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PENGUINS

2019-01-18

BIRDS OR FISH?

 

Penguins belong to a group of birds that cannot fly; their wings are adapted for swimming. For this reason, people used to think of them as fish. All penguins belong to the same family: Spheniscidae.

The penguin’s original name comes from a bird native to the North Atlantic islands which became extinct in 1844, but was not related to the southern penguins.

 

pingüino

 

WHAT ARE PENGUINS LIKE?

 

They have a light-coloured belly and a dark-coloured back for camouflage; they blend in with the sunlight above or the darkness of the ocean depths below.

They walk upright on dry land and are quite clumsy, waddling around with outstretched wings to keep their balance. They have 4 toes on each foot: The 3 front ones are webbed together by an interdigital membrane, while a small, separate toe points backwards.

 

They are covered in feathers; their body feathers are reduced in size and look like scales, their tail feathers are modified and are used as a rudder for navigation and for jumping out of the water.

 

THE PENGUIN’S OVERCOAT

They are warm-blooded animals, with a body temperature of 40 ˚C, and they have thick layers of fat that repel water and insulate them from the cold. A thick layer of feathers helps them conserve heat by trapping air, which is kept warm by their own body heat. The bubbles you can see when they dive come from this warm air.

 

pingüino

 

BEHAVIOUR AND REPRODUCTION

 

Penguins spend most of their time in groups known as colonies, coming back to them from the ocean every year in order to breed. When they meet their mate, they face each other with their beaks pointing skywards and their flippers pointing behind them. They make croaking sounds which are individual to each penguin and help them to find each other in the colony.

 

They are oviparous, like all other birds. Every year, penguins begin a journey to their place of birth, where they carefully lay their eggs. Usually, the female lays two eggs at the beginning of October, which take around 40 days to hatch. In general, only one of the chicks survives. The parents take turns to protect the chicks, while the other goes back to the sea to feed.

 

With most penguins, the male and the female build a nest far from the water, under bushes, in caves or in open spaces. In some cases, where they are unable to build a nest, they keep the egg on their feet for around 6 weeks. A fold of skin on their belly covers the egg or the chick, protecting it and keeping it warm.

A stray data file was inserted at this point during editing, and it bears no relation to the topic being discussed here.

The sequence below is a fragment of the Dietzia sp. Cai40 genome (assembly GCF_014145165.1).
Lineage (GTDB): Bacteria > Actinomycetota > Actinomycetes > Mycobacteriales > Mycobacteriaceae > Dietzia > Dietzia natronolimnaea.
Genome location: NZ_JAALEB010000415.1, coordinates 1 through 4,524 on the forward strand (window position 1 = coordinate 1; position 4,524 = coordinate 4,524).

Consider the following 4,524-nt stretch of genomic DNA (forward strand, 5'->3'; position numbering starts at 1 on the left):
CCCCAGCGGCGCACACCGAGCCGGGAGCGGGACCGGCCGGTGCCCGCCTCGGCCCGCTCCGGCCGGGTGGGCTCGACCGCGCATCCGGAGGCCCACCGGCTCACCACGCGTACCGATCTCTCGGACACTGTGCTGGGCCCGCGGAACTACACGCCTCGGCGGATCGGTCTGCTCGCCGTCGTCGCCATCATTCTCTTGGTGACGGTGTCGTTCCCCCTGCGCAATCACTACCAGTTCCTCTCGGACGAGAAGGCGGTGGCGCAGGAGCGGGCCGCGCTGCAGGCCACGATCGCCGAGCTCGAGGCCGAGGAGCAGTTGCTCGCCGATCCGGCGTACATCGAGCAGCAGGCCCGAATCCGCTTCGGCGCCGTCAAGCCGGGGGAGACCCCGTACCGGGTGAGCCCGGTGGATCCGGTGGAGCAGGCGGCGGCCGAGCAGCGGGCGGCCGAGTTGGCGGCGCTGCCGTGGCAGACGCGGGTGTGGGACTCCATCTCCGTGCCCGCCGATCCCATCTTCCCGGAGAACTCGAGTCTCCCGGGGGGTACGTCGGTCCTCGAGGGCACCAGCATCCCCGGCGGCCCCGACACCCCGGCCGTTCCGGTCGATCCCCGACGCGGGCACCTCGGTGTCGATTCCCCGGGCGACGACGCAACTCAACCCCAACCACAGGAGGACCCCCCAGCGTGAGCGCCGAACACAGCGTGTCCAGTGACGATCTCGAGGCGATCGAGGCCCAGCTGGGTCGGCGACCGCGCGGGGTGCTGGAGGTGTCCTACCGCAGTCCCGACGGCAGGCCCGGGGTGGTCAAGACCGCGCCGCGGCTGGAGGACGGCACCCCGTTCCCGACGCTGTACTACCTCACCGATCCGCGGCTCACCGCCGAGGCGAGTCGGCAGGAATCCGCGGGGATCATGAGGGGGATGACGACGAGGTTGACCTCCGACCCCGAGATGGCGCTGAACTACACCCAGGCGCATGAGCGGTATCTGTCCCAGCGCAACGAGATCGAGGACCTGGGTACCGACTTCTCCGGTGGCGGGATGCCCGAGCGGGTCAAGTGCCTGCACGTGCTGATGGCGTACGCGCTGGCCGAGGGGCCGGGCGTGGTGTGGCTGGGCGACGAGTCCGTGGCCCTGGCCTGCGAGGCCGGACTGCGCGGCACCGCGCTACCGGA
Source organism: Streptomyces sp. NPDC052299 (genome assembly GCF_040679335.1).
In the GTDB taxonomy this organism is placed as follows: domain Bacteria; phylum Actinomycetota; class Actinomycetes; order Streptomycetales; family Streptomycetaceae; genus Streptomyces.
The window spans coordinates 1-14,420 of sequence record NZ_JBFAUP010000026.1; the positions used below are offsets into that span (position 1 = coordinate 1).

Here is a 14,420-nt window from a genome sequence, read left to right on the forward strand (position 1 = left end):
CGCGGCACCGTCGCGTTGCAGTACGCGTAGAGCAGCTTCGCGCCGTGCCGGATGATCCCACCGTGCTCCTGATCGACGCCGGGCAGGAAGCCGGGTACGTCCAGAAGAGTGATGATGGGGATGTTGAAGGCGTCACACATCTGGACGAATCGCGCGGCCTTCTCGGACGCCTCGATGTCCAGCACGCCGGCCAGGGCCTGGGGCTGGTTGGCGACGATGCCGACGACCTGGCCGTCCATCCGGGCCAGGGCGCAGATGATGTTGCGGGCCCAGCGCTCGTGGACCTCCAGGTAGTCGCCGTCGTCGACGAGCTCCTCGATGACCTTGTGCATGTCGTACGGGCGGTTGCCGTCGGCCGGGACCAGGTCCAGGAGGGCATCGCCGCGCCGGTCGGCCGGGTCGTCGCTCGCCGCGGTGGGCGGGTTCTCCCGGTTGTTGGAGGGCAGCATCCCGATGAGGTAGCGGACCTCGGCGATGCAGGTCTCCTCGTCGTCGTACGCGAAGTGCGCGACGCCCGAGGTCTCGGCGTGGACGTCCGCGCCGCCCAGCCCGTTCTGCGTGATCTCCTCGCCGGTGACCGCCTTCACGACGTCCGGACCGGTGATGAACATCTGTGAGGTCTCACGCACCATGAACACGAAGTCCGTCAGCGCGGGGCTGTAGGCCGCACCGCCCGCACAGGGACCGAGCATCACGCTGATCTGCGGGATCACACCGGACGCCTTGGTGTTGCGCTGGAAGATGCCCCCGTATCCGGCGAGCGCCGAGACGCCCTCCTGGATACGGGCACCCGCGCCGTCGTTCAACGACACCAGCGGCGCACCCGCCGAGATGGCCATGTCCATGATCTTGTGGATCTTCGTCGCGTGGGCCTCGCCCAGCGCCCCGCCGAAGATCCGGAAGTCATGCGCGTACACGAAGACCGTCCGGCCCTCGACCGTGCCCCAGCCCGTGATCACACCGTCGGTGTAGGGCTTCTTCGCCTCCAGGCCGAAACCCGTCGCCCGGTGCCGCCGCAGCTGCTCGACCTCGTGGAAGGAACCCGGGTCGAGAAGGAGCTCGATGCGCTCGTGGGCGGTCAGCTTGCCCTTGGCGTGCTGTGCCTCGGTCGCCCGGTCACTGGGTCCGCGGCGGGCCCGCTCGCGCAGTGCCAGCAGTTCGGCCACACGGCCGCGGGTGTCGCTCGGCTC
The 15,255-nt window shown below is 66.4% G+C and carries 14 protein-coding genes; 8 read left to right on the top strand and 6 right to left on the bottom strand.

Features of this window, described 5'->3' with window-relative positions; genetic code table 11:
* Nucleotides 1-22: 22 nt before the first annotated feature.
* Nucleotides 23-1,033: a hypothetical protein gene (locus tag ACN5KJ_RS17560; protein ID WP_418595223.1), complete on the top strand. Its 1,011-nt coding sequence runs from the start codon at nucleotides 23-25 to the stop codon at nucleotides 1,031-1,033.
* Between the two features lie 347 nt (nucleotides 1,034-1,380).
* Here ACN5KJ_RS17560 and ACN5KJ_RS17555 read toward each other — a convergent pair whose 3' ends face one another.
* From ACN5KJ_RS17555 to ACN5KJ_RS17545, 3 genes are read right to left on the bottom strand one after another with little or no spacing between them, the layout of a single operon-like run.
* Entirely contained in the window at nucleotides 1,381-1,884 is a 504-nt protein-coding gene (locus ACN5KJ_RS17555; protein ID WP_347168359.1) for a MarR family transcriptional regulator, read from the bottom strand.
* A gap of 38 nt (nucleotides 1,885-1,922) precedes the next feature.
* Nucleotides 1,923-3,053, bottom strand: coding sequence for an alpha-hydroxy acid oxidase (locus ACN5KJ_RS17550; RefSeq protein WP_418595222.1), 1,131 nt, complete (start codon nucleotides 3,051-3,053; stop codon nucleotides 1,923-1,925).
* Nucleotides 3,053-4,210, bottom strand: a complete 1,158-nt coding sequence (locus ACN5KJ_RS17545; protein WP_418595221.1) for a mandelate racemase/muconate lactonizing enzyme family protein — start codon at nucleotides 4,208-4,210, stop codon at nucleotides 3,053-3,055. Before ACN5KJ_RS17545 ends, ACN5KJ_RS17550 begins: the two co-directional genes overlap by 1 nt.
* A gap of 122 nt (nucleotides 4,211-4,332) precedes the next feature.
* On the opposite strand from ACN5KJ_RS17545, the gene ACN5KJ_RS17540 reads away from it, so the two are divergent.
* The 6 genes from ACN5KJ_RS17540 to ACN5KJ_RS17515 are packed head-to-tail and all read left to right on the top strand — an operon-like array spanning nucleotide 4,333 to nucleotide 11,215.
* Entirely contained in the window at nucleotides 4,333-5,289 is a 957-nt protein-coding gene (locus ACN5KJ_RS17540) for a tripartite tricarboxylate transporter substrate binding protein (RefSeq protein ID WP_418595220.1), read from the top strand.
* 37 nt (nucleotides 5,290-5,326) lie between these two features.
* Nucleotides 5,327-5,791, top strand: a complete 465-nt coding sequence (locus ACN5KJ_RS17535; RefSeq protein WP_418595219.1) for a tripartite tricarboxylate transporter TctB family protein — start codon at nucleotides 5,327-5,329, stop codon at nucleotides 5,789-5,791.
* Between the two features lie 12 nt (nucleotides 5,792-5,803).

The chicks have no feathers when they hatch out, so they stay in the nest until they develop a first layer of very fine feathers, or down, which protects them from the cold. When they go fishing, for example, some adults look after the chicks while the rest go fishing as a group.

 

FOOD AND PREDATORS

 

They feed on a variety of fish, squid and krill, as well as some small shrimp-like crustaceans that are found in plankton. Their bristly tongues help them to grip their prey, which they swallow whole, as they have no teeth.

Their predators include leopard seals, petrels, killer whales and sharks.

 

DISTRIBUTION

 

The 17 species of penguins in existence all live in the southern hemisphere, but contrary to popular belief, not all of them live in cold climates.  Most species live in temperate or tropical climates, but in areas where the water is cold.

 

 

THE BIGGEST AND THE SMALLEST

 

Emperor penguin (Aptenodytes forsteri)

 

They are the biggest of all penguins (1.2 m tall and weighing 30 kg on average) and can live for over 20 years.

They only live in the Antarctic, forming colonies of hundreds of thousands of individuals.

In the past, they were slaughtered for their fat and skin, although the inaccessibility of the Antarctic region has helped to conserve them.